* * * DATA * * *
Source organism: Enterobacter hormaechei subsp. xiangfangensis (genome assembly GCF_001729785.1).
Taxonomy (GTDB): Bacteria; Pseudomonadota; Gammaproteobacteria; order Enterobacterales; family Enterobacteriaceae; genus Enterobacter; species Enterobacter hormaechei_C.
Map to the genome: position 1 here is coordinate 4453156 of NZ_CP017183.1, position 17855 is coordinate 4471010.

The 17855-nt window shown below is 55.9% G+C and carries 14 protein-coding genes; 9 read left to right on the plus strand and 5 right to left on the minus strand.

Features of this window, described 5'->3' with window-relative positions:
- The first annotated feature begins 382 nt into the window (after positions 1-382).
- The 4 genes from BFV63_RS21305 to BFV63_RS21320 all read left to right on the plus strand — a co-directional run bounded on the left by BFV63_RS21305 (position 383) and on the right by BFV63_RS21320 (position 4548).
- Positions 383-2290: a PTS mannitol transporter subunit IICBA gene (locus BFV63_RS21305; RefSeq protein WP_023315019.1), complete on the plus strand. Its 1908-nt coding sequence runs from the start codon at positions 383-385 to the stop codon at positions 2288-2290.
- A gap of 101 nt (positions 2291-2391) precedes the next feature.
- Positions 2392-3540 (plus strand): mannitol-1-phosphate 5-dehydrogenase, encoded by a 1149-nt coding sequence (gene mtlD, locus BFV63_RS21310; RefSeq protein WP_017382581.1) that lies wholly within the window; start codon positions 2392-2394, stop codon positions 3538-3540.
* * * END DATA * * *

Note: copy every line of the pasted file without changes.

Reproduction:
Source organism: Enterobacter hormaechei subsp. xiangfangensis (genome assembly GCF_001729785.1).
Taxonomy (GTDB): Bacteria; Pseudomonadota; Gammaproteobacteria; order Enterobacterales; family Enterobacteriaceae; genus Enterobacter; species Enterobacter hormaechei_C.
Map to the genome: position 1 here is coordinate 4453156 of NZ_CP017183.1, position 17855 is coordinate 4471010.

The 17855-nt window shown below is 55.9% G+C and carries 14 protein-coding genes; 9 read left to right on the plus strand and 5 right to left on the minus strand.

Features of this window, described 5'->3' with window-relative positions:
- The first annotated feature begins 382 nt into the window (after positions 1-382).
- The 4 genes from BFV63_RS21305 to BFV63_RS21320 all read left to right on the plus strand — a co-directional run bounded on the left by BFV63_RS21305 (position 383) and on the right by BFV63_RS21320 (position 4548).
- Positions 383-2290: a PTS mannitol transporter subunit IICBA gene (locus BFV63_RS21305; RefSeq protein WP_023315019.1), complete on the plus strand. Its 1908-nt coding sequence runs from the start codon at positions 383-385 to the stop codon at positions 2288-2290.
- A gap of 101 nt (positions 2291-2391) precedes the next feature.
- Positions 2392-3540 (plus strand): mannitol-1-phosphate 5-dehydrogenase, encoded by a 1149-nt coding sequence (gene mtlD, locus BFV63_RS21310; RefSeq protein WP_017382581.1) that lies wholly within the window; start codon positions 2392-2394, stop codon positions 3538-3540.